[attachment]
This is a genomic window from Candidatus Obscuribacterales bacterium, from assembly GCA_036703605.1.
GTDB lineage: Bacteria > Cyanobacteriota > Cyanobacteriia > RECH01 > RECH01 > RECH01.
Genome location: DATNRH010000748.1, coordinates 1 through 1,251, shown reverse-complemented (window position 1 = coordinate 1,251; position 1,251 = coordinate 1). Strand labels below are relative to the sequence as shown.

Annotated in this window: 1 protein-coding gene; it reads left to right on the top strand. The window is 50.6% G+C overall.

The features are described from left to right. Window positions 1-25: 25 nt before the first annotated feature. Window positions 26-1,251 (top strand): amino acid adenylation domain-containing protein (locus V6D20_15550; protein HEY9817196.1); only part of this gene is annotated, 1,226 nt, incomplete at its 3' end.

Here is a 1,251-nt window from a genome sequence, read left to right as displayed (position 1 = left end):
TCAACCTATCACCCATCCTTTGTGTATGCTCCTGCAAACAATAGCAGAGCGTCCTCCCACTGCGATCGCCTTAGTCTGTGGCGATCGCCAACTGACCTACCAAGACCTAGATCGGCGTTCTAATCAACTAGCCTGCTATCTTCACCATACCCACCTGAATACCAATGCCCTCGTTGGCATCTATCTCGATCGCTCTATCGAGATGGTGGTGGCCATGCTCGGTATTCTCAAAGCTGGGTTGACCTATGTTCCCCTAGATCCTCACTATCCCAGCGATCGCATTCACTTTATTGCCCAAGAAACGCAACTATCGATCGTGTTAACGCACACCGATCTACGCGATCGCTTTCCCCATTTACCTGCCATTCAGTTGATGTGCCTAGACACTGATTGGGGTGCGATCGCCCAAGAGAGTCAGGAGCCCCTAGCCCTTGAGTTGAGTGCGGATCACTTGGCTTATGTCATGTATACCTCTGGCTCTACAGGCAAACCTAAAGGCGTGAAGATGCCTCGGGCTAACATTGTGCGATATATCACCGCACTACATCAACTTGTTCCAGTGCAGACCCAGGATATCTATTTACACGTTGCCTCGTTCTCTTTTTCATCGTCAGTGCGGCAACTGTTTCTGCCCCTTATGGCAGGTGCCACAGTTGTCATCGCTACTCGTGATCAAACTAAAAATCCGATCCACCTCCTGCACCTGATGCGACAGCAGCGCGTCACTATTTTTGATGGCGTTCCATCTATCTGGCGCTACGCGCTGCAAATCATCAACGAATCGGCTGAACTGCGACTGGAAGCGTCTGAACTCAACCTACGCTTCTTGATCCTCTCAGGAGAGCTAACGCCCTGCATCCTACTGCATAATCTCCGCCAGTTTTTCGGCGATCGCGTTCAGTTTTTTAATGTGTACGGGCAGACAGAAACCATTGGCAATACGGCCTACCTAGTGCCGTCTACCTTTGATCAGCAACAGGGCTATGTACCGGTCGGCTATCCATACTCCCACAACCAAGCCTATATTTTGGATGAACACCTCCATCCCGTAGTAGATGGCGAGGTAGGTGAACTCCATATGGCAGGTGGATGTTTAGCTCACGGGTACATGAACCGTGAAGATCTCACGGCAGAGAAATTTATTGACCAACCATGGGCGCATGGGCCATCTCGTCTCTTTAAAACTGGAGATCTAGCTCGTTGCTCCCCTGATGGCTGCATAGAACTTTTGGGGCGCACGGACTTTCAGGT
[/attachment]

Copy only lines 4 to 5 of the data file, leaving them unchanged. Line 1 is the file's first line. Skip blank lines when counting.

Annotated in this window: 1 protein-coding gene; it reads left to right on the top strand. The window is 50.6% G+C overall.

The features are described from left to right. Window positions 1-25: 25 nt before the first annotated feature. Window positions 26-1,251 (top strand): amino acid adenylation domain-containing protein (locus V6D20_15550; protein HEY9817196.1); only part of this gene is annotated, 1,226 nt, incomplete at its 3' end.